Tag: furniture

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Book Cases

As every bibliophile knows, the main problem with books is how quickly they take up space.  It starts off harmlessly enough, and then before you know it a casual second-hand buying habit  quickly escalates into an in-house version of Matej Krén’s book installation art, in which books start to become the buildings they inhabit.  One […]

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Long-Loan Ranger

V&A objects are not kept just within the hallowed halls of the Museum. Over six hundred objects from the Furniture and Woodwork collection are on long-term loan to other institutions, ranging from a fifteenth-century cupboard in Oakwell Hall, West Yorkshire; to an eighteenth-century box of cutlery to Judge’s Lodgings, Lancaster; to an automaton shaped like […]

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Searching for the Perfect Match: A trip to Houghton Hall

Both the greatest opportunities and the greatest challenges that the William Kent exhibition presents are in recreating within a museum setting a sense of Kent’s designs for grand and influential spaces. Unlike many of his predecessors, Kent did not just devise buildings, or only paint ceilings, or exclusively design furniture, or solely landscape gardens; instead, […]

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If Walls had Ears (and Chairs had Mouths)

I don’t know about you, but I was very relieved to read that Dick van Dyke escaped unscathed from the jaws of death last week. Having spent my childhood learning about Women’s Lib from Mary Poppins and my student years studying the complexities of the American healthcare system by way of Diagnosis Murder, I’m very […]

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Gilty Pleasures

If there was one thing that that William Kent was good at, it was gold. Actually he was good at many things, but he approached gilding with a taste or ‘gusto’ that, quite literally, dazzled his contemporaries. Kent’s love of gold can be traced back to the years he spent in Italy as a young […]

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Decanting the Galleries

This second blog entry follows the exciting (and relieving!) recent news that our project has been successful in our bid to the HLF (Heritage Lottery Fund) for funding to support the completion of the galleries. As well as a reason for celebration, this achievement provides a good moment to briefly reflect on how far the project has already come since its initial inception back in November 2009.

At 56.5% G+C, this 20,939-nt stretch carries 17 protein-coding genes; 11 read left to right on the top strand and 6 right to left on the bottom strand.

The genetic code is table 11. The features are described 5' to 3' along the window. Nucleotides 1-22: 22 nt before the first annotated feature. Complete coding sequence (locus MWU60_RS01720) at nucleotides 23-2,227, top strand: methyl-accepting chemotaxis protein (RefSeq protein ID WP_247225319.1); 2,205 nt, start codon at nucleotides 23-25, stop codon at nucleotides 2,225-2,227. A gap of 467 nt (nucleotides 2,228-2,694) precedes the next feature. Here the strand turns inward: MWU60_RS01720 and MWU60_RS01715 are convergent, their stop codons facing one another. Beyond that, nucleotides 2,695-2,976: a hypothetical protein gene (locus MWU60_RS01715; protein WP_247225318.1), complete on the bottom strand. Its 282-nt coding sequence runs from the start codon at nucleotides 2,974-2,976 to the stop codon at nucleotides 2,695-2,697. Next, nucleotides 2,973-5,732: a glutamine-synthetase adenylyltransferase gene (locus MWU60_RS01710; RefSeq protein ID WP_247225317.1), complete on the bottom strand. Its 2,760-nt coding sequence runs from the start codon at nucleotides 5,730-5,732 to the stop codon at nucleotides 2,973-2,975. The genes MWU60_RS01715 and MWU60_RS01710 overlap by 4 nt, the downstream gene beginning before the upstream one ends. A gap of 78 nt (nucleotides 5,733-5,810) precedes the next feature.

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V&A’s Frank Lloyd Wright room on view at Tate Britain

By Christopher Wilk, Keeper, Furniture, Textiles & Fashion Department. In an installation commissioned for Tate Britain’s major Kurt Schwitters exhibition, the artist Adam Chodzko has reconfigured the V&A’s Kaufmann Office designed by American architect Frank Lloyd Wright.  Designed in 1937, the office was used by Edgar Kaufmann in his Pittsburgh department store until his death […]

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Penfriend and the Furniture Gallery

By Barry Ginley, Disability & Access Officer.Organisations such as the V&A are investigating how to deliver information to a wider audience and make their information more accessible for disabled people. Audio descriptions for the Furniture Gallery have been developed to assist visually impaired visitors to access information downloaded via their own smart phones. With new technology this becomes more achievable, or does it?

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Lumps of Geometry

As I may have mentioned before, I've been working recently on a big exhibition about Postmodernism here at the V&A. One of the most exciting aspects of the project has been making acquisitions: finding objects for the collection that will stay long after the show has ended.

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